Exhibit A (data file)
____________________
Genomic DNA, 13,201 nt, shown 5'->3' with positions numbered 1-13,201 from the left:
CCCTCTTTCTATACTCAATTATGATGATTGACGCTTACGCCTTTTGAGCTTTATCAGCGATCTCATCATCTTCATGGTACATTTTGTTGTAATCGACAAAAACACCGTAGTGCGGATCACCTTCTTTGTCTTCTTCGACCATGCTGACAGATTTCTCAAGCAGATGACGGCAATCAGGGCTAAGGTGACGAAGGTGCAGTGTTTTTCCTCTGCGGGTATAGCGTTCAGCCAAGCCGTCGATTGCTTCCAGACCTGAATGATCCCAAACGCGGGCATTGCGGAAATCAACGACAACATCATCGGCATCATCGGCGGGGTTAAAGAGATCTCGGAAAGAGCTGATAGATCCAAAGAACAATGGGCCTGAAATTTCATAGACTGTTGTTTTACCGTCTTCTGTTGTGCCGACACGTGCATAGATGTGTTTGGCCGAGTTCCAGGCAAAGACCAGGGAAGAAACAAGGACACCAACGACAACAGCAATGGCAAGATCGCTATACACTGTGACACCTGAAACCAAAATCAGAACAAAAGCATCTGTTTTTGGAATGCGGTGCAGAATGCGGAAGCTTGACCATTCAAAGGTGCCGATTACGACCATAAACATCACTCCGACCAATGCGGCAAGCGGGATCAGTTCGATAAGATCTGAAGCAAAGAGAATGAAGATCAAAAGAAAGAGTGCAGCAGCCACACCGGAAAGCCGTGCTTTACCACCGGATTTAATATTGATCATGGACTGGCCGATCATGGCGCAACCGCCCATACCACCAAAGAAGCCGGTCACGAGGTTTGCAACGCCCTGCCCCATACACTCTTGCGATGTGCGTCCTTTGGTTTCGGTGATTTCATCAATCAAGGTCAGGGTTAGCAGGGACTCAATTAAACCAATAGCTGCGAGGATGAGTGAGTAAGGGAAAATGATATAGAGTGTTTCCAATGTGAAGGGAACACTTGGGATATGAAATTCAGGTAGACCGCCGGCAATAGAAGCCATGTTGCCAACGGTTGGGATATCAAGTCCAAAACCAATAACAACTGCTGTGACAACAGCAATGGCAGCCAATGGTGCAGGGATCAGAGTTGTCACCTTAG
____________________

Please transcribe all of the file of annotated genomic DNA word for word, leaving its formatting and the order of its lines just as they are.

Genomic DNA, 13,201 nt, shown 5'->3' with positions numbered 1-13,201 from the left:
CCCTCTTTCTATACTCAATTATGATGATTGACGCTTACGCCTTTTGAGCTTTATCAGCGATCTCATCATCTTCATGGTACATTTTGTTGTAATCGACAAAAACACCGTAGTGCGGATCACCTTCTTTGTCTTCTTCGACCATGCTGACAGATTTCTCAAGCAGATGACGGCAATCAGGGCTAAGGTGACGAAGGTGCAGTGTTTTTCCTCTGCGGGTATAGCGTTCAGCCAAGCCGTCGATTGCTTCCAGACCTGAATGATCCCAAACGCGGGCATTGCGGAAATCAACGACAACATCATCGGCATCATCGGCGGGGTTAAAGAGATCTCGGAAAGAGCTGATAGATCCAAAGAACAATGGGCCTGAAATTTCATAGACTGTTGTTTTACCGTCTTCTGTTGTGCCGACACGTGCATAGATGTGTTTGGCCGAGTTCCAGGCAAAGACCAGGGAAGAAACAAGGACACCAACGACAACAGCAATGGCAAGATCGCTATACACTGTGACACCTGAAACCAAAATCAGAACAAAAGCATCTGTTTTTGGAATGCGGTGCAGAATGCGGAAGCTTGACCATTCAAAGGTGCCGATTACGACCATAAACATCACTCCGACCAATGCGGCAAGCGGGATCAGTTCGATAAGATCTGAAGCAAAGAGAATGAAGATCAAAAGAAAGAGTGCAGCAGCCACACCGGAAAGCCGTGCTTTACCACCGGATTTAATATTGATCATGGACTGGCCGATCATGGCGCAACCGCCCATACCACCAAAGAAGCCGGTCACGAGGTTTGCAACGCCCTGCCCCATACACTCTTGCGATGTGCGTCCTTTGGTTTCGGTGATTTCATCAATCAAGGTCAGGGTTAGCAGGGACTCAATTAAACCAATAGCTGCGAGGATGAGTGAGTAAGGGAAAATGATATAGAGTGTTTCCAATGTGAAGGGAACACTTGGGATATGAAATTCAGGTAGACCGCCGGCAATAGAAGCCATGTTGCCAACGGTTGGGATATCAAGTCCAAAACCAATAACAACTGCTGTGACAACAGCAATGGCAGCCAATGGTGCAGGGATCAGAGTTGTCACCTTAG